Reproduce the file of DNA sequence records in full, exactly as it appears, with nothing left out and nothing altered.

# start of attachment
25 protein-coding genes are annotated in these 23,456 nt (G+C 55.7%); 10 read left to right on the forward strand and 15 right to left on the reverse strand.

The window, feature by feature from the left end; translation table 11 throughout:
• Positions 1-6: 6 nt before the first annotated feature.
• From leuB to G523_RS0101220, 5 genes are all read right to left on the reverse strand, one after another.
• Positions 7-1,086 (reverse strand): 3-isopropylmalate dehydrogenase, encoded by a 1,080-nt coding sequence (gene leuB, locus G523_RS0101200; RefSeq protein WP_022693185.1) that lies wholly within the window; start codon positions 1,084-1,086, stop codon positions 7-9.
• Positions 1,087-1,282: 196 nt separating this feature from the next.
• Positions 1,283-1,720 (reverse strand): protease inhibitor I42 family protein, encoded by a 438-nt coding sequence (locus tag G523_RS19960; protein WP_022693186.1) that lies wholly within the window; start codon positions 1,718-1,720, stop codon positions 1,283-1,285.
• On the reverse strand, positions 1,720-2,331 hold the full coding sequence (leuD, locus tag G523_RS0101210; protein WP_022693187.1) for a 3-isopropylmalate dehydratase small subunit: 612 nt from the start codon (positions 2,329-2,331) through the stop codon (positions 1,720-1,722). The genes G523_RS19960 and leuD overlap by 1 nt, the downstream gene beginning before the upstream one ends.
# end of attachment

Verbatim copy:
25 protein-coding genes are annotated in these 23,456 nt (G+C 55.7%); 10 read left to right on the forward strand and 15 right to left on the reverse strand.

The window, feature by feature from the left end; translation table 11 throughout:
• Positions 1-6: 6 nt before the first annotated feature.
• From leuB to G523_RS0101220, 5 genes are all read right to left on the reverse strand, one after another.
• Positions 7-1,086 (reverse strand): 3-isopropylmalate dehydrogenase, encoded by a 1,080-nt coding sequence (gene leuB, locus G523_RS0101200; RefSeq protein WP_022693185.1) that lies wholly within the window; start codon positions 1,084-1,086, stop codon positions 7-9.
• Positions 1,087-1,282: 196 nt separating this feature from the next.
• Positions 1,283-1,720 (reverse strand): protease inhibitor I42 family protein, encoded by a 438-nt coding sequence (locus tag G523_RS19960; protein WP_022693186.1) that lies wholly within the window; start codon positions 1,718-1,720, stop codon positions 1,283-1,285.
• On the reverse strand, positions 1,720-2,331 hold the full coding sequence (leuD, locus tag G523_RS0101210; protein WP_022693187.1) for a 3-isopropylmalate dehydratase small subunit: 612 nt from the start codon (positions 2,329-2,331) through the stop codon (positions 1,720-1,722). The genes G523_RS19960 and leuD overlap by 1 nt, the downstream gene beginning before the upstream one ends.